|Certificate of qualification (for people in trade occupations)|
|With good/strong official languages proficiency and a certificate of qualification||50|
|Brother or sister living in Canada (citizen or permanent resident)||15|
|French language skills||30|
|Post-secondary education in Canada||30|
Cut-off score for CRS in 2021
The average cut-off score is 470. A CRS draw is a mechanism used by IRCC, in which they select Express Entry applicants whose CRS scores are above a threshold that they set at each draw. Draws usually take place on Wednesdays every two weeks, but IRCC sometimes deviates from this unspoken rule.
- A good CRS score is in the range of 460 to 470. You can expect to get the ITA if you have the score in this range. But, applicants with fewer scores also have the chance of receiving the ITA.
- The minimum CRS score depends on the scores of all the applicants in the Express Entry Pool who have applied in the same draw, and the score chosen by the CEC. Most ITAs (Invitation to Apply) for permanent residence range between 439 to 465.
Required documents to claim your CRS points
For salaried employees:
- Reference letter from your employer
- Include all occupations held during your employment (title, duties, beginning date of employment, if currently employed in the company (end date of employment if not), number of work hours/week, and annual wages and benefits)
For independent/ self-employed individuals:
- Evidence that you own your business.
- Documents for proof of income from clients.
If you have Canadian work experience:
- Copies of your T4 tax information slips.
- Notices of assessment.
Proof of completed studies in Canada or outside Canada can include copies of:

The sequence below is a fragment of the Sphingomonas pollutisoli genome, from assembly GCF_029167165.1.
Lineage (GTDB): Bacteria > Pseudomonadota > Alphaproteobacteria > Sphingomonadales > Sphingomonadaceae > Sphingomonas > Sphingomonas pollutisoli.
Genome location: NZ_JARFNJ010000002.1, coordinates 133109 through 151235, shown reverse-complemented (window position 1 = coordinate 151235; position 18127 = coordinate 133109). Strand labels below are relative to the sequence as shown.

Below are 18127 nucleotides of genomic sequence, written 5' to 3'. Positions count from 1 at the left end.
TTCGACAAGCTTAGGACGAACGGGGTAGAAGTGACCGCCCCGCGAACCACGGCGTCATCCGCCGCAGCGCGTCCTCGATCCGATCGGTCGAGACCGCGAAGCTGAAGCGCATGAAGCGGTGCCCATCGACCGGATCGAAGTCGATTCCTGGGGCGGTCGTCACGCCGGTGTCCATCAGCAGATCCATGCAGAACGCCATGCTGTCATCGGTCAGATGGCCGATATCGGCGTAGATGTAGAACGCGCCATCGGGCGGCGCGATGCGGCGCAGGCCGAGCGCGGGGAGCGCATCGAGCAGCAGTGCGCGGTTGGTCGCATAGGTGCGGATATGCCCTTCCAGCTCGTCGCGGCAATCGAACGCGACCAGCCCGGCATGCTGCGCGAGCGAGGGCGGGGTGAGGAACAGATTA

- the credentials: copy of your certificate, diploma or bachelor’s degree diploma, and/or
- school transcripts showing you completed the requirements of your credential.
Valid job offers:
Your letter of employment must include the following:
- letterhead and contact information of the company, your name, and the name, title and signature of your future immediate superior or HR officer
- job start date, occupation title, duties, numbers of work hours/week, annual salary and benefits
- clarification that the job is on a continuous and full-time basis, for at least one year after issuance of the PR visa.
- it must also specify you are holding said job currently.
Certificate of qualification:
A copy of your received provincial/territorial certificate of qualification.
Documentation is a crucial part of your Visa process. Let us help you do it correctly.
Relative in Canada:
- Prove that your family member is living in Canada
- Prove of their relationship to you or your spouse/partner
- Proof of your family member’s Canadian citizenship or permanent residence
How to improve your CRS score points in 2021?
- Common-law partner or spouse: Applicants with spouses have a chance of earning extra points. You can gain at least 40 more points from your spouse’s qualification.
- Retake your language test: You can apply for the test again to improve your CRS score. For French, you can take either TEF or TCF. And, for English, you can take CELPIP or IELTS. This will serve as a certification exam for your language abilities.
To reach CLB 9 on the IELTS General Training exam, you have to achieve the following minimum scores: Listening: 8.0, Speaking 7.0, Reading: 7.0, Writing: 7.0
- Provincial Nominee Program: You can gain a massive 600 points if you manage to get provincial nomination
- Educational level: Applicants can gain more points if they get more degrees. Technical schools that teach vocations that are valid in Canada count.
- Job offer: If you get a Canadian job offer, you increase the chances of scoring more points.
- Type of arranged employment: Opt for full-time work that has a positive Labour Market Impact Assessment (LMIA).
- Work experience: Work in Canada will get you more points than non-Canadian work experience. The more years you have, the higher your score will be.
- Seek help from a professional: Novaturient Immigration consultant has ample experience in helping applicants with immigration and visa consultancy services. With the most experienced immigration lawyers and a dynamic staff with extensive knowledge, you can be rest-assured that your visa is only a call away!